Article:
The following example shows how the extension vocabulary can be leveraged in a simple way
      (in conjunction with any existing CC/PP structural vocabulary) to define a vocabulary of 
      attributes and specifying formally its complete semantics:
 
         <ext-voc:ResolutionRule rdf:ID="Append" />

         <ccpp:Attribute rdf:ID="exampleAttribute">
           <rdfs:domain rdf:resource="http://www.w3.org/2002/11/08-ccpp-schema#Component" />
           <rdfs:range rdf:resource="http://www.w3.org/1999/02/22-rdf-syntax-ns#Bag" />
           <ext-voc:longRange rdf:resource="http://www.w3.org/2002/11/08-ccpp-schema#integer" />
           <ext-voc:resolution rdf:resource="#Append" />
         </ccpp:Attribute>

  ************************************************************ -->

  <!-- ************ AXIOMS FOR ADVANCED REASONING ************ -->

  <!-- The following advanced axioms are not thought for any specific practical use.
       They are provided here only to empathize the generality of the semantic architecture
       defined by this ontology and to enforce its consistency. -->
 
  <owl:Class rdf:ID="ProfileStatement">
    <rdfs:subClassOf rdf:resource="&rdf;Statement" />
    <owl:intersectionOf rdf:parseType="Collection">
      <rdfs:Class rdf:about="&rdf;Statement" />
      <owl:Restriction>
        <owl:onProperty rdf:resource="&rdf;predicate" />
        <owl:hasValue>
          <rdf:Description rdf:about="#component" />
        </owl:hasValue>
      </owl:Restriction>
    </owl:intersectionOf>
  </owl:Class>

  <owl:Class rdf:ID="Profile">
    <rdfs:subClassOf rdf:resource="&rdfs;Resource" />
    <owl:intersectionOf rdf:parseType="Collection">
      <rdfs:Class rdf:about="&rdfs;Resource" />
      <owl:Restriction>
        <owl:onProperty>
          <owl:ObjectProperty>
            <owl:inverseOf>
              <owl:ObjectProperty rdf:about="&rdf;subject" />
            </owl:inverseOf>
          </owl:ObjectProperty>
        </owl:onProperty>
        <owl:allValuesFrom rdf:resource="#ProfileStatement" />
      </owl:Restriction>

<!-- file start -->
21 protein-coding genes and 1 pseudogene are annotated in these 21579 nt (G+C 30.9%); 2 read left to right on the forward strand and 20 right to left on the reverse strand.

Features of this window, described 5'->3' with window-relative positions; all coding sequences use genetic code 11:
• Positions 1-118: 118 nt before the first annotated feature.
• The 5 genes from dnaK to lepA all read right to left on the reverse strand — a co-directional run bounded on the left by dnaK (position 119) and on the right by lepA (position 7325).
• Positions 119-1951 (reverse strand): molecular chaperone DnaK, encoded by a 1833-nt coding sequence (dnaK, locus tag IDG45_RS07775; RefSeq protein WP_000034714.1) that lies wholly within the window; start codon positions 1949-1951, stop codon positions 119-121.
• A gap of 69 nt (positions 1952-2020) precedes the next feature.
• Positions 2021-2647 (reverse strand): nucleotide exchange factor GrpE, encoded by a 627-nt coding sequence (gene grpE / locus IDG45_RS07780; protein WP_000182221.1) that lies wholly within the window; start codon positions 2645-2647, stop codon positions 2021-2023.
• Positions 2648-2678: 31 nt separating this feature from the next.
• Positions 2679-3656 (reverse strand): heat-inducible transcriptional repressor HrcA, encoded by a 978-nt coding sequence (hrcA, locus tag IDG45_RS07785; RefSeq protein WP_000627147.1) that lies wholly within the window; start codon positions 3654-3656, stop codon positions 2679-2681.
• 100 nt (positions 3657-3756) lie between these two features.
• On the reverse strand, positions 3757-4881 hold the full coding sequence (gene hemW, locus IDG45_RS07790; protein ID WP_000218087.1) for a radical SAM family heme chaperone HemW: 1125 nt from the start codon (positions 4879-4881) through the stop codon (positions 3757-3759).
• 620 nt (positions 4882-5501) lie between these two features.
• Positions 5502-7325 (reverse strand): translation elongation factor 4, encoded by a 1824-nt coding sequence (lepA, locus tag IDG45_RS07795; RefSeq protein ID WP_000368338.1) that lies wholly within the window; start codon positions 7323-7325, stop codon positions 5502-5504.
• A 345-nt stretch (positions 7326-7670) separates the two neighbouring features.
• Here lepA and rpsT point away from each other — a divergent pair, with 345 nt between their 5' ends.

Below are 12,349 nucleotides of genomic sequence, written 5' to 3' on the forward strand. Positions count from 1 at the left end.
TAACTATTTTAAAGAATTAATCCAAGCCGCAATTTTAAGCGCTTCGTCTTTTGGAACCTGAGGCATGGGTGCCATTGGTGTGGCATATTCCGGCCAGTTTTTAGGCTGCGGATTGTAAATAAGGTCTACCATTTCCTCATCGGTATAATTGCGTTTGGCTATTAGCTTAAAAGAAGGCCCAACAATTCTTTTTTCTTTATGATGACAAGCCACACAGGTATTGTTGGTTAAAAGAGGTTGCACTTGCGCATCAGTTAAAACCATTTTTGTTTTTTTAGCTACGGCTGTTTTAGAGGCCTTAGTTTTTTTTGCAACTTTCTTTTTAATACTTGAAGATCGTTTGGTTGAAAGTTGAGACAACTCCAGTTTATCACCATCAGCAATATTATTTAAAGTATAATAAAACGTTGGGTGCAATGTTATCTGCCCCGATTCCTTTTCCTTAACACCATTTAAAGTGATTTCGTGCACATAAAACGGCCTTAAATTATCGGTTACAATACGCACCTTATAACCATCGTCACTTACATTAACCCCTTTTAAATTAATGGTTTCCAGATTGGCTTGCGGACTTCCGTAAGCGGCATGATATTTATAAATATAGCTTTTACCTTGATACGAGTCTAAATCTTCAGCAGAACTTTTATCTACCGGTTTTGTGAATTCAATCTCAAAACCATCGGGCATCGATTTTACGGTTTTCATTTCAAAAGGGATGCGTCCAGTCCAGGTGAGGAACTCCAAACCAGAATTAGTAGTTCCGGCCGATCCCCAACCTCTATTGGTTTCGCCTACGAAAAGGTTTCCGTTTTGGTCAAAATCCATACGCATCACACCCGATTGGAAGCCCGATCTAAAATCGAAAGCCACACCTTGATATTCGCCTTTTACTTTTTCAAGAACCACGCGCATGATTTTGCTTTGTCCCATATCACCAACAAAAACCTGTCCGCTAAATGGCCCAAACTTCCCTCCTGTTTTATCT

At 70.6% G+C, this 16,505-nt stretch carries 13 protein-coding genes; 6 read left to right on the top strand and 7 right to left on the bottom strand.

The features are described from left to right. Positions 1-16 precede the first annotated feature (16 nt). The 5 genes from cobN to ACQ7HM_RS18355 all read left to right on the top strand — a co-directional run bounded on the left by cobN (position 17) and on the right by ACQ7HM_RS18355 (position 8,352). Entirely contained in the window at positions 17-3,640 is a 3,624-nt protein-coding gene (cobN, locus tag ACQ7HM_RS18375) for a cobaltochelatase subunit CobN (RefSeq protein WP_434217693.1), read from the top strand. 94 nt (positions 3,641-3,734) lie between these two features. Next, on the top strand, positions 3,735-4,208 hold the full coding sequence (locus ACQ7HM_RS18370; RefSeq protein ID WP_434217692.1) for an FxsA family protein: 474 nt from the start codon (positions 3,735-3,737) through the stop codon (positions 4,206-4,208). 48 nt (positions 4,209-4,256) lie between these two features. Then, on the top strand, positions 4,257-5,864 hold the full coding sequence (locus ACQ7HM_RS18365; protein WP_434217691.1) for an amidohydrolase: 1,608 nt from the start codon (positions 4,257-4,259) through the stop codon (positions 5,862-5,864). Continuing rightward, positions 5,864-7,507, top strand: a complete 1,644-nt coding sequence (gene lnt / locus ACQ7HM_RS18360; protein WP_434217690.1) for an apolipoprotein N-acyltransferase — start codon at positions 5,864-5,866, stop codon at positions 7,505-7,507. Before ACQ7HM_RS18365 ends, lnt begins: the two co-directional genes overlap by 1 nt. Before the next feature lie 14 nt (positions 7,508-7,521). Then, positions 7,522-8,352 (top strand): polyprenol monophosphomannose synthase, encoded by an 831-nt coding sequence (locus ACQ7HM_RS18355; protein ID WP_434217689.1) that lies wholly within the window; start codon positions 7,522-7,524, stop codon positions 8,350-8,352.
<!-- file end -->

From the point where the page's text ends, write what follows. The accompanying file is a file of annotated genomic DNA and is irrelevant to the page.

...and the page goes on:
</owl:intersectionOf>
  </owl:Class>

</rdf:RDF>

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References

[1] SADiC: the Semantic API for the Delivery Context, http://www.the-web-middle-earth.com/sadic/

[2] World Wide Web Consortium, http://www.w3.org

[3] W3C Device Independence Activity, http://www.w3.org/2001/di/

[4] R. Gimson. "Device Independence Principles", W3C Working Draft 18 September 2001, http://www.w3.org/TR/2001/WD-di-princ-20010918/

[5] T. Bray, J. Paoli, C. M. Sperberg-McQueen, E. Maler. "Extensible Markup Language (XML) 1.0 (Second Edition)", W3C Recommendation, http://www.w3.org/TR/REC-xml

[6] W3C Resource Description Framework, http://www.w3.org/RDF/

[7] O. Lassila, R. Swick. "Resource Description Framework (RDF) Model and Syntax Specification", W3C Recommendation 22 February 1999, http://www.w3.org/TR/1999/REC-rdf-syntax-19990222/

[8] F. Manola, E. Miller. "RDF Primer", W3C Working Draft 23 January 2003, http://www.w3.org/TR/2003/WD-rdf-primer-20030123/

[9] G. Klyne, J. Carroll. "Resource Description Framework (RDF): Concepts and Abstract Syntax", W3C Working Draft 23 January 2003, http://www.w3.org/TR/2003/WD-rdf-concepts-20030123/

[10] D. Brickley, R.V. Guha. "RDF Vocabulary Description Language 1.0: RDF Schema", W3C Working Draft 23 January 2003, http://www.w3.org/TR/2003/WD-rdf-schema-20030123/

[11] Early W3C CC/PP Working Group, http://www.w3.org/Mobile/CCPP/

[12] G. Klyne, F. Reynolds, C. Woodrow, H. Ohto, J. Hjelm, M. Butler, L. Tran. "Composite Capability/Preference Profiles (CC/PP): Structure and Vocabularies", W3C Working Draft, 25 Mar 2003, http://www.w3.org/TR/2003/WD-CCPP-struct-vocab-20030325/

[13] M. Nilsson, J. Hjelm, H. Ohto. "Composite Capabilities/Preference Profiles: Requirements and Architecture", W3C Working Draft 21 July 2000, http://www.w3.org/TR/2000/WD-CCPP-ra-20000721/

[14] Open Mobile Alliance (OMA), http://www.openmobilealliance.org

[15] Early WAP Forum. User Agent Profiling Specification (WAP-174-UAPROF-19991110-a), Version 10 November 1999, http://www1.wapforum.org/tech/terms.asp?doc=SPEC-UAProf-19991110.pdf 
(See also the WAP Specification Information Notes on "WAP-174-UAPROF")

[16] Early WAP Forum. User Agent Profiling Specification, Version 20 October 2001, http://www1.wapforum.org/tech/terms.asp?doc=WAP-248-UAProf-20011020-a.pdf 
(See also the WAP Specification Information Notes on "WAP-248-UAPROF")

[17] OMA. User Agent Profile, Version 1.1, http://www.openmobilealliance.org/omacopyrightNEW.asp?doc=OMA-UAProf-v1_1-20021212-C.zip

[18] W3C Semantic Web Activity, http://www.w3.org/2001/sw/

[19] W3C Web Ontology (WebOnt) Working Group, http://www.w3.org/2001/sw/WebOnt/

[20] D. L. McGuinness, F. van Harmelen. "OWL Web Ontology Language Overview", W3C Working Draft 31 March 2003, http://www.w3.org/TR/2003/WD-owl-features-20030331/

[21] F. van Harmelen, J. Hendler, I. Horrocks, D. L. McGuinness, P. F. Patel-Schneider, L.A. Stein. "OWL Web Ontology Language Reference", W3C Working Draft 31 March 2003, http://www.w3.org/TR/2003/WD-owl-ref-20030331/

[22] J. Heflin. "Web Ontology Language (OWL) Use Cases and Requirements", W3C Working Draft 31 March 2003, http://www.w3.org/TR/2003/WD-webont-req-20030331/